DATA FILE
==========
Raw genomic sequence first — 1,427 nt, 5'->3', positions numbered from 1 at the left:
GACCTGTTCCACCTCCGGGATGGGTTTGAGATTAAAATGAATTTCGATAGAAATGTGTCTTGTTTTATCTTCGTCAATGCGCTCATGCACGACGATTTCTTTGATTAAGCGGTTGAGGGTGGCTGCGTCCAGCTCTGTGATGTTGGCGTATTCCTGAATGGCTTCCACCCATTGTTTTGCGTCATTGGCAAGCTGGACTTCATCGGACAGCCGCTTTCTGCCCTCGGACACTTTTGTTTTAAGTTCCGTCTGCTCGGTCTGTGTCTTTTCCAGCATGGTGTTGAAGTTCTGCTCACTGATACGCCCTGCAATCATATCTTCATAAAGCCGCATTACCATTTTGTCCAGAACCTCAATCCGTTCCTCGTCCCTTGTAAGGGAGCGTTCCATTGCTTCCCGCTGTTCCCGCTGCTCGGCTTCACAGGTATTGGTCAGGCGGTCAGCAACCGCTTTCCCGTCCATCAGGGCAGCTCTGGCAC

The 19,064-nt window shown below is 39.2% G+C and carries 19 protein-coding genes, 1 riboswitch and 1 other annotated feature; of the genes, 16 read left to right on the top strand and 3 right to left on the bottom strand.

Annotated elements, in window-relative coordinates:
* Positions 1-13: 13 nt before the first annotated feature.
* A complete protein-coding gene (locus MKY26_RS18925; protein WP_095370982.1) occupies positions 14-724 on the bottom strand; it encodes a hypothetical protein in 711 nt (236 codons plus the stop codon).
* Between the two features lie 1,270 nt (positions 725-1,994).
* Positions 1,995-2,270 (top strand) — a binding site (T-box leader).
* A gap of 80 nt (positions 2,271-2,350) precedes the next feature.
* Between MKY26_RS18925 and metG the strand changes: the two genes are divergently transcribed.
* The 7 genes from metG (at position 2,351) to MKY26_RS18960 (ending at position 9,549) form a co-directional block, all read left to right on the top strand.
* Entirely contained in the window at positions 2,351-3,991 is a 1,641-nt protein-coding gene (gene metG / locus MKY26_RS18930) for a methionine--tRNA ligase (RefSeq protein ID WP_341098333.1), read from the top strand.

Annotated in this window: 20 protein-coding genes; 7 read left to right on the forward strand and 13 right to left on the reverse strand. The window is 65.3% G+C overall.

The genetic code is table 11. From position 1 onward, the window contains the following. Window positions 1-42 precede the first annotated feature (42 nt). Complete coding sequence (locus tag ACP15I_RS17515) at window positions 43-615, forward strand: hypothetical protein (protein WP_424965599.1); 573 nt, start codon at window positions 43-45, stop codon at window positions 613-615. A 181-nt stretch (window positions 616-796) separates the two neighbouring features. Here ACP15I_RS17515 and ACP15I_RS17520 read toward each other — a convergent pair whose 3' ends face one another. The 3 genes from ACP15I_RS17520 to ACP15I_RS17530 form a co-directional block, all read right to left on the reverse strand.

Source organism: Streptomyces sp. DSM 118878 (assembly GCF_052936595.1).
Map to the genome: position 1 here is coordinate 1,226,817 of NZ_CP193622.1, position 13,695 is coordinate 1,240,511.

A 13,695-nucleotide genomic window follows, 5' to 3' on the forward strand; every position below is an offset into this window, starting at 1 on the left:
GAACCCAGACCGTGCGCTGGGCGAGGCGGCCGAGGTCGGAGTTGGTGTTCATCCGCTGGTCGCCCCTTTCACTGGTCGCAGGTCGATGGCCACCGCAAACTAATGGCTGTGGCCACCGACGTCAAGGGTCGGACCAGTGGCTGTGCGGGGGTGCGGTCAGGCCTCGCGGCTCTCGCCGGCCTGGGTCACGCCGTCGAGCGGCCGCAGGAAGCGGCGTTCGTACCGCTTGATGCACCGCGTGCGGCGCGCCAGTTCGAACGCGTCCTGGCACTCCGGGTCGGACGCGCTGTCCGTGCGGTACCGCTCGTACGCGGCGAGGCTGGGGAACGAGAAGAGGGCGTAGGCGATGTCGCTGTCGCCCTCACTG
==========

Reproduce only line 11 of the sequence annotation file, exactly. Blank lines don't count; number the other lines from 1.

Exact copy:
* The 7 genes from metG (at position 2,351) to MKY26_RS18960 (ending at position 9,549) form a co-directional block, all read left to right on the top strand.